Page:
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    Author(s): J.L. Michael
    Date: 2001
    Source: In: Proceedings, 53<sup>rd</sup> annual Southern Weed Science Society meeting: 2000 January 24-26. Tulsa, Oklahoma. Champaign, IL: Southern Weed Science Society. 81-91.
    Publication Series: Miscellaneous Publication
    PDF: Download Publication  (267 KB)


    Approximately 2.1 billion kg active ingredient (a.i.) of pesticides are used in the US annually. Of the 890 a.i.s registered, 20 account for more than 95% of the pesticide used in forest vegetation management. Forest vegetation management, in the broader context, includes such activities as plant protection from animal, insect, bacterial, and fimgal damage. It also includes pesticideuses fornoxious weedcontrol, coniferand hardwood culture, and improvement ofrecreational areas and wildlife habitat. Pesticide use is most intensive around home and gardens, followed by agricultural land, governmental and industrial land, and is least intensive on forest land. The most extensive use is on agricultural land. Contamination of surface and ground water have been monitored and observed to occur at relatively low levels. Maximum pesticide concentrations observed in water have been much lower than the maximum levels which EPA considers safe forconsumption on a daily basis over a lifetime (HAL). Some studies have applied herbicides at several times the labeled rate directly to surface water in research studies. In some of these studies maximum herbicide concentrations observed in ephemeral to first-order streams exceeded the lifetime HAL, but were ephemeral lasting only a few hours and the highest concentrations did not exceed EPA's 1-day HAL. Even with the wide spread use of pesticides in North America, those typically used in vegetation management programs have not been identified in surface or groundwaterat sufficiently high concentrationsas to impair drinking water quality. Their rapid break-down by physical, chemical, and biological routes coupled with current use patterns precludes the development of significant water contamination problems unless they are applied directly to water. Therefore, their use should be carefully planned and all agency, local, state, and federal laws should be followed. It is especially important to follow all label directions because pesticide labels are legal documents specifying federal laws pertaining to their use. Best management practices should be carefully adherred to and use around drinking watersupplies should be avoided, except where permitted by the label. Wherever pesticides are used, precautions should always be taken to protect drinking water sources from contamination.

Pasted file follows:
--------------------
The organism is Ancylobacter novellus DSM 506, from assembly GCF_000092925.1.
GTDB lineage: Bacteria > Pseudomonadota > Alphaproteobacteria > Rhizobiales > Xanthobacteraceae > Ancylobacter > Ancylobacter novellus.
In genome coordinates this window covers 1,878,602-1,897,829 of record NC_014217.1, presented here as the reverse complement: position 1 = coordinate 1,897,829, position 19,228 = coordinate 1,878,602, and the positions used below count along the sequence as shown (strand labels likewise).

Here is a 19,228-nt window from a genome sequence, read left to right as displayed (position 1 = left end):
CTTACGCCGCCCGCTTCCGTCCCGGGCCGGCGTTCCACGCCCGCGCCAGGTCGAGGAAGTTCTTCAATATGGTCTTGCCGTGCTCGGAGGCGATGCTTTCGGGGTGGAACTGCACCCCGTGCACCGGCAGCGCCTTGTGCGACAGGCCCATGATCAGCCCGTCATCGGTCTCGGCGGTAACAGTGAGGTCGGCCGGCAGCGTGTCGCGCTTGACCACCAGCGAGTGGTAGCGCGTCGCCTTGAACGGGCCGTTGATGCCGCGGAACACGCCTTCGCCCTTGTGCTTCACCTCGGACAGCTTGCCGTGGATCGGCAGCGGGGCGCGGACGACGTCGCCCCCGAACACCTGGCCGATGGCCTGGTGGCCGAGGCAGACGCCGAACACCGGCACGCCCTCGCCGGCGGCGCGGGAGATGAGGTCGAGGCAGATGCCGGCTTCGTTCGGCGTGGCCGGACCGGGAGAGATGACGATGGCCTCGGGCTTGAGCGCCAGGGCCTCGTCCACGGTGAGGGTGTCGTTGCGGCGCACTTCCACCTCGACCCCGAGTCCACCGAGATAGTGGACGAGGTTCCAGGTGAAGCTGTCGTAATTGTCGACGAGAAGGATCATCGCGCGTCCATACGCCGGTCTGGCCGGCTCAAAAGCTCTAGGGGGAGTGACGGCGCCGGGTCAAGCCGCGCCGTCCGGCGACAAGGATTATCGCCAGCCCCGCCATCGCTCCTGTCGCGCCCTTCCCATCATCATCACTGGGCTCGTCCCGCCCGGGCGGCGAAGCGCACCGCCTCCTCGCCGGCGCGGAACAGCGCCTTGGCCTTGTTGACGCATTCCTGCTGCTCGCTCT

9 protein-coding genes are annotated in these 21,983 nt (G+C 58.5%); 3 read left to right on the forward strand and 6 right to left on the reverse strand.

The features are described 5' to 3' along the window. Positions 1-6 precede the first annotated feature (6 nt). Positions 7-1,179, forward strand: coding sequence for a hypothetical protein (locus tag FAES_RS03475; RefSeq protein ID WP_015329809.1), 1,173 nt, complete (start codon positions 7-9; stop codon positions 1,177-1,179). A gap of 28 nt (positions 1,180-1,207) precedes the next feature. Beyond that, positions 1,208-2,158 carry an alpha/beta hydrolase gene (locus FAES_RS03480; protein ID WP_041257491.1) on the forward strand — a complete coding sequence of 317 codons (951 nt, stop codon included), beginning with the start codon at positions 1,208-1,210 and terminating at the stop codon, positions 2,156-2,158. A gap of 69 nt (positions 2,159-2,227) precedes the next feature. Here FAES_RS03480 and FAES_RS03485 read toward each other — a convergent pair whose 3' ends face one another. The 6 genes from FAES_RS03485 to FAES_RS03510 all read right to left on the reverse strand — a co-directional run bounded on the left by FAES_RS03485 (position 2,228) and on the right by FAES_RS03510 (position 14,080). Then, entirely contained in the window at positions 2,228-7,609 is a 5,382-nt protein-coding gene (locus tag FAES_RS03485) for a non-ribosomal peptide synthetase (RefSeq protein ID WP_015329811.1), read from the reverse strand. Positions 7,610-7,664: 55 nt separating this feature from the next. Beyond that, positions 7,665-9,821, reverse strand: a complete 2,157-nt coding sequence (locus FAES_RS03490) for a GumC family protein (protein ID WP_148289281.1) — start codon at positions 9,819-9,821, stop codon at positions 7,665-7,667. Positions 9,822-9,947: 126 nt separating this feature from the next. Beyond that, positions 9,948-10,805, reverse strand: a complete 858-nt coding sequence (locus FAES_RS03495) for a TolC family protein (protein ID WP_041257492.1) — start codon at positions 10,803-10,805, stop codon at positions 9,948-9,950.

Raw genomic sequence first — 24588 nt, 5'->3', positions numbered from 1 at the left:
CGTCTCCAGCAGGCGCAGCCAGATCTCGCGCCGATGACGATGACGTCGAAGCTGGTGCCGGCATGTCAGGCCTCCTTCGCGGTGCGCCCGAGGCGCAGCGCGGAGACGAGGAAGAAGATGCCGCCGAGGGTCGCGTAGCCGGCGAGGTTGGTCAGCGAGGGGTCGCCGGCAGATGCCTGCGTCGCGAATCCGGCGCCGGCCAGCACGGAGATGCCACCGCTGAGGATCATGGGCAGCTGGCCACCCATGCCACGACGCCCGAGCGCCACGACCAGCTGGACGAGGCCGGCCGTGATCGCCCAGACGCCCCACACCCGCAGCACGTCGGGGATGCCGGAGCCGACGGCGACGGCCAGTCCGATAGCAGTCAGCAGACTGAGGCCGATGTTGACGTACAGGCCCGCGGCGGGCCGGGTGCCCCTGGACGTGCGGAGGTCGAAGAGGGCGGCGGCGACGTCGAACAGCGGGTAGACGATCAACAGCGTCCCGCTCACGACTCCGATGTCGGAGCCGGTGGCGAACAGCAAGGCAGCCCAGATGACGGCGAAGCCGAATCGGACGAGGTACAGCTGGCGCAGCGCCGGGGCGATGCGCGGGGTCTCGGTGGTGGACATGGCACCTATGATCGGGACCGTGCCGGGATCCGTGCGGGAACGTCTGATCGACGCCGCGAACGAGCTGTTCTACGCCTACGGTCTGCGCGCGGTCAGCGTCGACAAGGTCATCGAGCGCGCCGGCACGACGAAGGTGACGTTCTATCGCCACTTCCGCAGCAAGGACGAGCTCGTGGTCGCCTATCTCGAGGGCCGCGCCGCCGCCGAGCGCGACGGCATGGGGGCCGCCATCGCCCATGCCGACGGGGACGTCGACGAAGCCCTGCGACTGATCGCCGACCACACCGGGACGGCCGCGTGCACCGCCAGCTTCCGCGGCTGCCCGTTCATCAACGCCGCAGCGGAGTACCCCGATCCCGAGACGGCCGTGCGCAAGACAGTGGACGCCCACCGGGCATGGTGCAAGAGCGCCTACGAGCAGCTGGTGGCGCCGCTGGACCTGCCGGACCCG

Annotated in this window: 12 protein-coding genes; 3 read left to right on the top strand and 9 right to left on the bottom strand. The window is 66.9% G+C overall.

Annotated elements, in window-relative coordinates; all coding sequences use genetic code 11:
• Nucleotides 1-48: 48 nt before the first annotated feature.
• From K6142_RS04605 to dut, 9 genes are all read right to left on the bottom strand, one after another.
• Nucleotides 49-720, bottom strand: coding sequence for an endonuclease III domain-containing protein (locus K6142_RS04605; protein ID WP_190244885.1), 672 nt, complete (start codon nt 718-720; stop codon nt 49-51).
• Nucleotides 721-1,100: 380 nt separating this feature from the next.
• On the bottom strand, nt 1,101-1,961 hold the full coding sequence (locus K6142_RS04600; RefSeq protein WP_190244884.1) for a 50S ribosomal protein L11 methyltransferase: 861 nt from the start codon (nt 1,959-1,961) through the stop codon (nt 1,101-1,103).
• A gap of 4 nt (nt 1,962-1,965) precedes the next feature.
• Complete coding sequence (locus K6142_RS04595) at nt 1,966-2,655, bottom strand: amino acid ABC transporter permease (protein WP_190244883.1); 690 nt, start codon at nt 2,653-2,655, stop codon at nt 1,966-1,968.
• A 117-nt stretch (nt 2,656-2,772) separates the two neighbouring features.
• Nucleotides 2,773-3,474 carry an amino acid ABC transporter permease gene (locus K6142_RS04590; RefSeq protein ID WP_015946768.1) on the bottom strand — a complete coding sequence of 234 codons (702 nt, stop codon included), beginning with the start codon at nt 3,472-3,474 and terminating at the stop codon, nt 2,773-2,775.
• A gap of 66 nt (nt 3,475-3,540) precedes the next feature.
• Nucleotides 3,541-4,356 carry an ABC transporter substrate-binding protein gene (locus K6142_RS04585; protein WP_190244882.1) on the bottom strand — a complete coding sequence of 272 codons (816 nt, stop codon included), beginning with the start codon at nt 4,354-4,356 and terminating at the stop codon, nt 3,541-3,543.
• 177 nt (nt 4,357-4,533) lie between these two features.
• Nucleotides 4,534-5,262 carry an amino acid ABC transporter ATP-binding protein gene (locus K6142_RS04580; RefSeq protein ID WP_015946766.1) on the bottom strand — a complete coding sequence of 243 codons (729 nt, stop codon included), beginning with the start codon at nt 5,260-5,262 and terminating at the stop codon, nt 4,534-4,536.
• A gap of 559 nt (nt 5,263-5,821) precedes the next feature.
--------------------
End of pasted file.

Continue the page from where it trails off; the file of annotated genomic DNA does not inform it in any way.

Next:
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    Michael, J.L. 2001. Pesticides Used in Forestry and Their Impacts on Water Quality. In: Proceedings, 53rd annual Southern Weed Science Society meeting: 2000 January 24-26. Tulsa, Oklahoma. Champaign, IL: Southern Weed Science Society. 81-91.

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